Frequently Asked Questions
Q: What is a Lasting Power of Attorney and Why do I need one?
Lasting Powers of Attorney were introduced in 2007 to replace the old Enduring Power of Attorney.
There are two types of Lasting Power of Attorney (LPA).
- One to cover Property and Finance and one to cover Health and Welfare.
- The Property and Finance LPA gives our loved ones or trusted friends the ability to look after our finances, banking, paying bills etc and even buying/selling a house on our behalf if we become unable to do so.
- The Health and Welfare LPA takes care of the social and medical needs, where we live, what we wear, medical care and even down to turning off a life support machine.
- The health and welfare LPA has been underused as people see more benefit in the property and finance LPA, however, you may recall the woman who was arrested for taking her mother out of a care home when it was going to go into lockdown. If she had an LPA for Health and Welfare she would have had no trouble in taking her mother out of the home.
- I always advise clients to take both LPA’s out, yes it costs more to have two, however, compared with the costs hassle and time involved in dealing with a loved one’s affairs if there is no LPA in place, the cost of two LPA’s is minimal.
- If we do not have LPA’s in place and we lose the capacity to make decisions for ourselves our family will have to apply to the Court of Protection for “Deputyship”. Currently, the application fee for of Deputyship is £365 per application (£730 for both LPA’s Property & Finance and Health & Welfare). Plus an annual fee of £320 for general supervision.
- The cost of setting up both LPA’s through me is currently £180 each, the cost of registering the LPA’s with the Office of the Public Guardian (OPG) is £82 each.
A total cost of £524 for the two LPA’s for one person. Compared with the £730 application fee for Deputyship and an annual fee of £320.
- At the moment the cost for me to set up LPA’s for a couple including the registration fee to the OPG is £1,000. This cost can be spread over a period between 1 & 5 years starting from around £28 per month.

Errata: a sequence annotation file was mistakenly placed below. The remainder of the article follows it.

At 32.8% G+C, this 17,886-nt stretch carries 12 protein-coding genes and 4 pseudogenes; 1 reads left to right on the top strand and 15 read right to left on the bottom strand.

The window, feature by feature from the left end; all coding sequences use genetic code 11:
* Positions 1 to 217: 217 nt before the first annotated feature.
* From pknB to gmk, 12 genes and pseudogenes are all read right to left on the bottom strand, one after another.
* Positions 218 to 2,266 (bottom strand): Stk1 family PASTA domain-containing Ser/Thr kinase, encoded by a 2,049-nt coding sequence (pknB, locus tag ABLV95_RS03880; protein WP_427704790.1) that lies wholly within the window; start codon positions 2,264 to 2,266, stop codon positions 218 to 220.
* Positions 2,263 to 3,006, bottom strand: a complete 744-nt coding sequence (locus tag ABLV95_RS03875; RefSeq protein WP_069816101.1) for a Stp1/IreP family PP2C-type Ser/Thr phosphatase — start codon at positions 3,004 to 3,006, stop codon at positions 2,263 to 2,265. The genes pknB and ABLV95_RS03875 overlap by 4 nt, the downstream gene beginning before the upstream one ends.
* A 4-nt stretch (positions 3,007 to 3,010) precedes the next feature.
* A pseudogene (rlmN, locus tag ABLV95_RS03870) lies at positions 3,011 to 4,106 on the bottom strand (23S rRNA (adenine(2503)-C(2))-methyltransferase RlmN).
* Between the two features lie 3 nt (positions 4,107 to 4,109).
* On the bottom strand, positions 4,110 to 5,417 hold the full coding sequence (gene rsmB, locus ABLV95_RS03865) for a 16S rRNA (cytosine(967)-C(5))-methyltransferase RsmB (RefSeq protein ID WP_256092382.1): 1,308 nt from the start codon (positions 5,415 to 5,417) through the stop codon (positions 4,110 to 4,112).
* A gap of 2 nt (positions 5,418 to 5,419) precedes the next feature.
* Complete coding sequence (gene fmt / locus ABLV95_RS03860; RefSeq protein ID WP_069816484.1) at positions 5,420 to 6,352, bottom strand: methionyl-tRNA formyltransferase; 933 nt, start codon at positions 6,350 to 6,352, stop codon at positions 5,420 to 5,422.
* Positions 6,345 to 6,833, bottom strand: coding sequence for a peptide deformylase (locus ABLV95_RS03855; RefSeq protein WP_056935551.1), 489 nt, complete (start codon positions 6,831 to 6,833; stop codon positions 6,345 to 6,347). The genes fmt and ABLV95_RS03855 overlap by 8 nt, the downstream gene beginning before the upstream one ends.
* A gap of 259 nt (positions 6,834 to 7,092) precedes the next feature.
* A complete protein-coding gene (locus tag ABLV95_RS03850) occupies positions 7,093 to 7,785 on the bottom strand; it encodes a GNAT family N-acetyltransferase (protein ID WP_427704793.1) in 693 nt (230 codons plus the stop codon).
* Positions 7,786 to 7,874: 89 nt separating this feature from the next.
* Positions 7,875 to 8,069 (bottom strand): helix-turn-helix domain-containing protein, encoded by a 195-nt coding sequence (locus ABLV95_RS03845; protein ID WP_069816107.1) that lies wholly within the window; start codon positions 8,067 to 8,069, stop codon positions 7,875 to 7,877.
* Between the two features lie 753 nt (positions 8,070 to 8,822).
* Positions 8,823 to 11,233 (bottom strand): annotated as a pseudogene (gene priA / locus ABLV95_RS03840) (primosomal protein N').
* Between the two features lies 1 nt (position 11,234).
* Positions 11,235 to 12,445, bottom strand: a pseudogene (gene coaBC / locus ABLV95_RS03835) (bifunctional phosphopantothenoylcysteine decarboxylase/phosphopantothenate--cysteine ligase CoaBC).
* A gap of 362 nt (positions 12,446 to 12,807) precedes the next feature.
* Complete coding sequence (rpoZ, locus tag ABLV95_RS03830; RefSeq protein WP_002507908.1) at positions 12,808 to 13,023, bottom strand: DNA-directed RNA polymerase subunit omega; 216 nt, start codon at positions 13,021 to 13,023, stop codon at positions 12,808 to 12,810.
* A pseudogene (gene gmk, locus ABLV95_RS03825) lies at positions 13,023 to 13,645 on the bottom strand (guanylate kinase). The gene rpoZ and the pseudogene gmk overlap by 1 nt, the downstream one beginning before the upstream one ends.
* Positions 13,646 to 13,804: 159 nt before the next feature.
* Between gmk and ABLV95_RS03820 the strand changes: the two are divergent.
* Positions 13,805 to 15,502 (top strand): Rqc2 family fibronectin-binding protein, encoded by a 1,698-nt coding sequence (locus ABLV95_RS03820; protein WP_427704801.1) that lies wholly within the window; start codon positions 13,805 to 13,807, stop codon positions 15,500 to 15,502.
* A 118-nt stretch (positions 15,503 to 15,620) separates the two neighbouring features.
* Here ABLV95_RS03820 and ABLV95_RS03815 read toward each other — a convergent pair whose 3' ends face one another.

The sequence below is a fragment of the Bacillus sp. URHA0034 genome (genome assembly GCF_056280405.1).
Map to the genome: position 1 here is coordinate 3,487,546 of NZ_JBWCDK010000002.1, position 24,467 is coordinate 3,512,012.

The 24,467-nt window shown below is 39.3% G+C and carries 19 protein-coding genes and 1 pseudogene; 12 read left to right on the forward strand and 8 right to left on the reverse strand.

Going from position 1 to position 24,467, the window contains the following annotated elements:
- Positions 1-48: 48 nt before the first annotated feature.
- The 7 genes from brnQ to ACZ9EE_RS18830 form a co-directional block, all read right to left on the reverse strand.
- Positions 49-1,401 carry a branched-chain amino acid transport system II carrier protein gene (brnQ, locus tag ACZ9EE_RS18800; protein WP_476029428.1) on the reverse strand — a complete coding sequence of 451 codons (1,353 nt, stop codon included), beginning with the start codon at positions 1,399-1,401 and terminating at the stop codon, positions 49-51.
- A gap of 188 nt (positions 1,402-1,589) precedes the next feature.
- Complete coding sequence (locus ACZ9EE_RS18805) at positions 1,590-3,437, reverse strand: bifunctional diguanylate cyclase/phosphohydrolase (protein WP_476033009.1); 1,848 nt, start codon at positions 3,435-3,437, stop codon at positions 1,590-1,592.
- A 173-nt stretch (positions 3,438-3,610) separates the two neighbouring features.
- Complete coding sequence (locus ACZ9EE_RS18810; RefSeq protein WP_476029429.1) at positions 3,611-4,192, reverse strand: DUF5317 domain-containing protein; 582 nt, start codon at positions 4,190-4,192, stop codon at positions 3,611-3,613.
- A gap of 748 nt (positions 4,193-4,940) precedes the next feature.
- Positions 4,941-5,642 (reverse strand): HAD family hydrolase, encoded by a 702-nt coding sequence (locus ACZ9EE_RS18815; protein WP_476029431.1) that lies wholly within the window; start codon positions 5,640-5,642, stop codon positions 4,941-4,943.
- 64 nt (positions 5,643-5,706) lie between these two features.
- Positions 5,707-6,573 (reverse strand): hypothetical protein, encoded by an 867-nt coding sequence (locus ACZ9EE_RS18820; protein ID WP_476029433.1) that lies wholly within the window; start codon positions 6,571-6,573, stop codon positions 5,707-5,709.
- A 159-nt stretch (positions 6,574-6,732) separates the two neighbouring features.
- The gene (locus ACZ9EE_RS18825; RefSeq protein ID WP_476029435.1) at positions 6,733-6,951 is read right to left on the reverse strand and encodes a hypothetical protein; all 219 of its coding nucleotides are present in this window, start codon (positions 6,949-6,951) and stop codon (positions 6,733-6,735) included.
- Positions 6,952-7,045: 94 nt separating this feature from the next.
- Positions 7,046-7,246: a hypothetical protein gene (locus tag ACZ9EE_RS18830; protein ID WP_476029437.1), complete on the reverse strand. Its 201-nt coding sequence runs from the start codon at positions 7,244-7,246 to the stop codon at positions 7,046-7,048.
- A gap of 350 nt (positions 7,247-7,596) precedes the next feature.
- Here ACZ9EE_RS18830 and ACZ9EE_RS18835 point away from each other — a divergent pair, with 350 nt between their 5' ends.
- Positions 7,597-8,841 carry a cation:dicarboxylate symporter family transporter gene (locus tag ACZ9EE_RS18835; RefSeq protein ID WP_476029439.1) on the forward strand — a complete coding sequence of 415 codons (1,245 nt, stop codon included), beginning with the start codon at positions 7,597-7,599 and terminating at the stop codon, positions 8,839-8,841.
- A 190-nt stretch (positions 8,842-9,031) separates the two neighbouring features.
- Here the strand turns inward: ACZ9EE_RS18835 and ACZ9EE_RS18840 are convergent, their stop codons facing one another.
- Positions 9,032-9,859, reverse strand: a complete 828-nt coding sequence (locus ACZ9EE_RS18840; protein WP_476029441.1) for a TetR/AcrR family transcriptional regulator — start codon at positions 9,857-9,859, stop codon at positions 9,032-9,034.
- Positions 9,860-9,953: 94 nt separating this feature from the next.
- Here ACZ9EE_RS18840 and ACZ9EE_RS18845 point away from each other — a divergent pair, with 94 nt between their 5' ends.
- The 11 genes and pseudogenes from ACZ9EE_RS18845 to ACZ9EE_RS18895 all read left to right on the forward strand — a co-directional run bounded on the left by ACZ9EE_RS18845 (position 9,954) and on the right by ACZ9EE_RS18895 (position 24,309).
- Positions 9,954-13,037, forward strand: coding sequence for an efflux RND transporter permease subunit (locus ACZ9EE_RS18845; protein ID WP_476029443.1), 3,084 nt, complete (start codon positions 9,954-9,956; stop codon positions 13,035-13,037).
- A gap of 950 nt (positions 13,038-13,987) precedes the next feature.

So to summarise it is more cost effective to set up LPA’s while we are able to do so. For a couple to set up and register both sets of LPA’s the total cost is £1,000 with no further fees to pay.
The cost of applying for “Deputyship” with the Court of Protection if there are no LPA’s in place for one person is £730 plus the annual fee of £320. If that person lives 10 years assuming no increase in the annual fee the total paid would be £3,930. (Compared with £524 to set up and register both LPA’s for one person or £1,000 to set up and register LPA’s for a couple).
Q: Why do I need a Pre-Paid Funeral Plan?
To protect your family from unexpected costs and uncertainty about your final wishes.
A pre-paid funeral plan will enable you to pay for your funeral in advance, giving you peace of mind that you are protecting your loved ones from having to find the money for your funeral and ensuring that everything is as you would have wanted it.
You can take out a funeral plan to pay for your own or someone else’s funeral, as long as it’s held in the UK.
Q: Why not take out a Life Assurance Plan?
The advantage that a funeral plan has over a life assurance policy is that it will always cover the whole cost of a funeral, whereas the sum payable from a life assurance policy may not fully cover the cost of a funeral due to the effects of inflation.